For a country with the world’s fourth-largest gas reserves, Turkmenistan has a predictably glitzy capital, Ashgabat. And it would stand to reason that the prized Caspian port city an hour’s flight away, at the heart of the nation’s oil and gas industry, would be just as grand. Turkmenbashi was named by and for the country’s late dictator, Saparmurat Niyazov, the self-styled “Leader of All Turkmen,” and has been chosen as the site for Turkmenistan’s stab at upscale tourism.
But the only people visibly benefiting in Turkmenbashi and its environs seem to be high-placed government officials on their occasional visits. Otherwise, it is a rusty post-Soviet town, billions of dollars away from the capital’s marble, gold and flood-lit fountains.
In Turkmenbashi, poverty, a well-guarded secret in Ashgabat, is out of the closet. Drunken vagabonds beg beside the all but holy eternal flame commemorating World War II, later sleeping within its warm reach. The destitution is as bad as in some of the poorer parts of Central Asia.
Some 12 kilometers away, on an isolated stretch of windswept beach once famed for its simple summer homes, President Gurbanguly Berdymukhamedov has launched the country’s latest megaproject, the Avaza Tourist Zone. So far, six swank hotels have opened, mirror images of each other, constructed with billions of dollars from the state budget. A recent visit revealed ostentation but no guests: faux-Louis XIV furniture, chipping marble and billboard-sized portraits of the president fill each lobby.
Locals hope the boom means jobs. But the government has stalled on promises to ease the country’s notorious visa regime. Without visitors, Avaza looks simply like another vanity project benefiting foreign construction firms and, possibly, elite pocketbooks.
In Turkmenbashi itself work is not always easy to find either. The city, with a population just under 100,000, is home to a large minority of ethnic Russians and Azeris; government jobs are essentially unavailable to them, some complain, because of Turkmen language tests.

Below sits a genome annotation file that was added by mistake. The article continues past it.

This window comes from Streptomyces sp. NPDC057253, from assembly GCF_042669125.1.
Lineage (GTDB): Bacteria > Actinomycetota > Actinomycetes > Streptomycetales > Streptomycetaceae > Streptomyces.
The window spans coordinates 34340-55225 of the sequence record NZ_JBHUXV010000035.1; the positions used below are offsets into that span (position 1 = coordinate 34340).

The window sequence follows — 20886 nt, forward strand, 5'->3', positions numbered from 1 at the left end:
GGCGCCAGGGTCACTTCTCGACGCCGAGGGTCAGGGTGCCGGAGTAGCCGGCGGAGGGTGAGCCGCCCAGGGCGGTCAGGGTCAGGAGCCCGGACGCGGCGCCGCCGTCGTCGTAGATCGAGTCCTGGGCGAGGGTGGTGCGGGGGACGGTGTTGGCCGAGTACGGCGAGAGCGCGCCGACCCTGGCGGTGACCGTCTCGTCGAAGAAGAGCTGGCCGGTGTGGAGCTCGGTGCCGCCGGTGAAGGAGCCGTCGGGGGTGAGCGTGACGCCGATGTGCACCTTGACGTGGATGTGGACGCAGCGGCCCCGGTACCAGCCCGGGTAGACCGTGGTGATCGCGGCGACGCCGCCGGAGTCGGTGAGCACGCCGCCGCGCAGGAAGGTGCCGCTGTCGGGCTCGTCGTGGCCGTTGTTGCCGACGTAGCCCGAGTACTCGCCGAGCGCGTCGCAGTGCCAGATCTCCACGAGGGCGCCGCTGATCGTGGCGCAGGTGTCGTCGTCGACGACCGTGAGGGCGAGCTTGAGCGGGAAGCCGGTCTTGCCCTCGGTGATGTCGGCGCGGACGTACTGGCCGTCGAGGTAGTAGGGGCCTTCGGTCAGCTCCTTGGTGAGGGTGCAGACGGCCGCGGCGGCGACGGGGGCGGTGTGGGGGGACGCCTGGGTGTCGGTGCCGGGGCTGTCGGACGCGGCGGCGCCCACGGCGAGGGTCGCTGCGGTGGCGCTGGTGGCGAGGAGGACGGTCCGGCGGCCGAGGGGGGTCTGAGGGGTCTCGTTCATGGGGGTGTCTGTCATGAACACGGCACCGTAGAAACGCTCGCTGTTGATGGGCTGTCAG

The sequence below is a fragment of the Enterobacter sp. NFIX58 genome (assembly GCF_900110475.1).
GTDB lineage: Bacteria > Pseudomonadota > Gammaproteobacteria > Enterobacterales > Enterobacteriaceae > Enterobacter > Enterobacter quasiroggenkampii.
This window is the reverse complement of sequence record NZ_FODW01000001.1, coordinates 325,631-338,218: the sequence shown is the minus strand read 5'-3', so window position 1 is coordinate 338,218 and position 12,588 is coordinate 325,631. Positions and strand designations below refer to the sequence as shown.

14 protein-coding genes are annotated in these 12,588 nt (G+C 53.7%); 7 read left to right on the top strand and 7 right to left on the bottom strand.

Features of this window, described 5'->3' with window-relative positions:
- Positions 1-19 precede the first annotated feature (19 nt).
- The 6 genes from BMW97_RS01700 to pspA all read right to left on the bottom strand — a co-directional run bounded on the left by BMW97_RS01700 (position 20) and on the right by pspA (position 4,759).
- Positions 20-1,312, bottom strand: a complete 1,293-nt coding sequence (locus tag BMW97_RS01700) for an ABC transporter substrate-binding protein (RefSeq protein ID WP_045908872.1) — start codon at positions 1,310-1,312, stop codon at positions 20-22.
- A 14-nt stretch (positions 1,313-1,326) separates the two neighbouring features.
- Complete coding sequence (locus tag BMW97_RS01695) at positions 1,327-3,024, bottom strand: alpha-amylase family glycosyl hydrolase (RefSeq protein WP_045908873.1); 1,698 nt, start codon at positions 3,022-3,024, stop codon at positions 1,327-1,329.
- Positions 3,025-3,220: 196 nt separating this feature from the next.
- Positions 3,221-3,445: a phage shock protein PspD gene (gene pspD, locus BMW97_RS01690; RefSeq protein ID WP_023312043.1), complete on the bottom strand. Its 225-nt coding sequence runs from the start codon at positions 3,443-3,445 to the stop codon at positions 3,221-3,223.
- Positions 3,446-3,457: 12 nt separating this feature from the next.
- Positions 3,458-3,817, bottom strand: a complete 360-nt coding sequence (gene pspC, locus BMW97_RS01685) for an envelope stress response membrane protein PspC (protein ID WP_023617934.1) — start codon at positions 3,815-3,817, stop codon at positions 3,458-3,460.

Since Turkmenistan’s independence from the Soviet Union, the Russian language has become unfashionable, though it is heard among the fair-haired children on the streets, and some residents still refer to Turkmenbashi by its Russian name, Krasnovodsk. A number of buildings date from tsarist and early Soviet times, when the city was a transportation hub, important as much for its hydrocarbons as for its railway link to points east.
Downtown, in the lobby of the only new hotel there -- where British, Malaysian and Turkish oil workers occupy all single rooms -- Berdymukhamedov, sporting an outfit uncannily similar to Popeye’s, poses for a photograph with his yacht Galkynysh ("Revival"). According to wikileaked cables purportedly sent by the US Embassy in Ashgabat, the 60 million-euro vessel was a gift from Russian gas-trading firm Itera as it sought concessions in the Caspian. Hotel staff confirmed that the boat, moored across the street behind a few frail conscripts, belongs to the president.
Berdymukhamedov “comes out and drives circles in the Caspian once or twice a year,” one foreign oil worker, a long-time resident of Turkmenbashi, carped. He “could have bought two and a half oil tankers for the price of that toy.”
Asked why he doesn’t set up his operations in one of the empty hotels at Avaza, the oil worker explains: “I would like to because it would be cheaper. But whenever they feel like it, government officials arrive, unannounced, and kick out all the guests on the spot, including the Turkmen who have saved hard to spend their vacations there.”
Not far from the presidential yacht, shielded by a fleet of half-sunken, rusting naval ships, several boys cast lines into an oil slick, trawling for dinner.
“Once you leave Ashgabat,” commented the foreign oil worker, “Turkmenistan is the third world.”
David Trilling is EurasiaNet's Central Asia editor.